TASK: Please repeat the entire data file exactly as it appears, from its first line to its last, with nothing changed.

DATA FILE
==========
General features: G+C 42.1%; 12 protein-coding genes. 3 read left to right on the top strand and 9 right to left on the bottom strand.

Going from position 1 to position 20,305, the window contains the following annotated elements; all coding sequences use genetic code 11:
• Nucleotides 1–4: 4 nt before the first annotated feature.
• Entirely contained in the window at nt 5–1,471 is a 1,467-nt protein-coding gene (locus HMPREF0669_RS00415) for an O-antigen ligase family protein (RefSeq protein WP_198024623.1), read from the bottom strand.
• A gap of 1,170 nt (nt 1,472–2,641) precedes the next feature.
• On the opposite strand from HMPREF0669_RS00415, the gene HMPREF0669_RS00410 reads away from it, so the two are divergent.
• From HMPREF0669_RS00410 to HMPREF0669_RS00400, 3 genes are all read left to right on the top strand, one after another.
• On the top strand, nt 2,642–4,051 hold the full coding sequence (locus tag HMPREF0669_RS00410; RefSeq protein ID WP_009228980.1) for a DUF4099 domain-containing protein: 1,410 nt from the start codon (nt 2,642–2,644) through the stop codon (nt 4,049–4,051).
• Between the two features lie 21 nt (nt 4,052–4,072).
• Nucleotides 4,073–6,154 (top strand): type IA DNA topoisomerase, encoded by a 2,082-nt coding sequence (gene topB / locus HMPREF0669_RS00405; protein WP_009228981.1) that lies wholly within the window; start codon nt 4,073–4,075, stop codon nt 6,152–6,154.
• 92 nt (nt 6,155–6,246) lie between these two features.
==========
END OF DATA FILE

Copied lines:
General features: G+C 42.1%; 12 protein-coding genes. 3 read left to right on the top strand and 9 right to left on the bottom strand.

Going from position 1 to position 20,305, the window contains the following annotated elements; all coding sequences use genetic code 11:
• Nucleotides 1–4: 4 nt before the first annotated feature.
• Entirely contained in the window at nt 5–1,471 is a 1,467-nt protein-coding gene (locus HMPREF0669_RS00415) for an O-antigen ligase family protein (RefSeq protein WP_198024623.1), read from the bottom strand.
• A gap of 1,170 nt (nt 1,472–2,641) precedes the next feature.
• On the opposite strand from HMPREF0669_RS00415, the gene HMPREF0669_RS00410 reads away from it, so the two are divergent.
• From HMPREF0669_RS00410 to HMPREF0669_RS00400, 3 genes are all read left to right on the top strand, one after another.
• On the top strand, nt 2,642–4,051 hold the full coding sequence (locus tag HMPREF0669_RS00410; RefSeq protein ID WP_009228980.1) for a DUF4099 domain-containing protein: 1,410 nt from the start codon (nt 2,642–2,644) through the stop codon (nt 4,049–4,051).
• Between the two features lie 21 nt (nt 4,052–4,072).
• Nucleotides 4,073–6,154 (top strand): type IA DNA topoisomerase, encoded by a 2,082-nt coding sequence (gene topB / locus HMPREF0669_RS00405; protein WP_009228981.1) that lies wholly within the window; start codon nt 4,073–4,075, stop codon nt 6,152–6,154.
• 92 nt (nt 6,155–6,246) lie between these two features.